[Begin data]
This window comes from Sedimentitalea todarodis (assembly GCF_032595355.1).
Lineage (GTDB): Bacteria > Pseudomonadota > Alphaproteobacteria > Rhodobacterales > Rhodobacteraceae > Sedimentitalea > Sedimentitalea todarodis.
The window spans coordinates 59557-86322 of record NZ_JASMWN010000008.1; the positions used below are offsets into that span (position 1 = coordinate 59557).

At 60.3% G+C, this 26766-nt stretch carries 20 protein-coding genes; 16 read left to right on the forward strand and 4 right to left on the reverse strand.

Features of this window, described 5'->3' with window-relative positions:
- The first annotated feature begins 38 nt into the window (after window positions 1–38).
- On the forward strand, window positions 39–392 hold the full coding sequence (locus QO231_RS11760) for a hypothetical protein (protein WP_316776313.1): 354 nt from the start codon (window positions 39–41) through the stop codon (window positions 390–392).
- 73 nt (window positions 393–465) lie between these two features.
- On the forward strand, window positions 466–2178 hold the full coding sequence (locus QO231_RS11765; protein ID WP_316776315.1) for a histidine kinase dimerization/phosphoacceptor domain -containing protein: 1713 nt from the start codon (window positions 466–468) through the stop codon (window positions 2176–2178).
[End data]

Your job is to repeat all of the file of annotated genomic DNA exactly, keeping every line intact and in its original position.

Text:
This window comes from Sedimentitalea todarodis (assembly GCF_032595355.1).
Lineage (GTDB): Bacteria > Pseudomonadota > Alphaproteobacteria > Rhodobacterales > Rhodobacteraceae > Sedimentitalea > Sedimentitalea todarodis.
The window spans coordinates 59557-86322 of record NZ_JASMWN010000008.1; the positions used below are offsets into that span (position 1 = coordinate 59557).

At 60.3% G+C, this 26766-nt stretch carries 20 protein-coding genes; 16 read left to right on the forward strand and 4 right to left on the reverse strand.

Features of this window, described 5'->3' with window-relative positions:
- The first annotated feature begins 38 nt into the window (after window positions 1–38).
- On the forward strand, window positions 39–392 hold the full coding sequence (locus QO231_RS11760) for a hypothetical protein (protein WP_316776313.1): 354 nt from the start codon (window positions 39–41) through the stop codon (window positions 390–392).
- 73 nt (window positions 393–465) lie between these two features.
- On the forward strand, window positions 466–2178 hold the full coding sequence (locus QO231_RS11765; protein ID WP_316776315.1) for a histidine kinase dimerization/phosphoacceptor domain -containing protein: 1713 nt from the start codon (window positions 466–468) through the stop codon (window positions 2176–2178).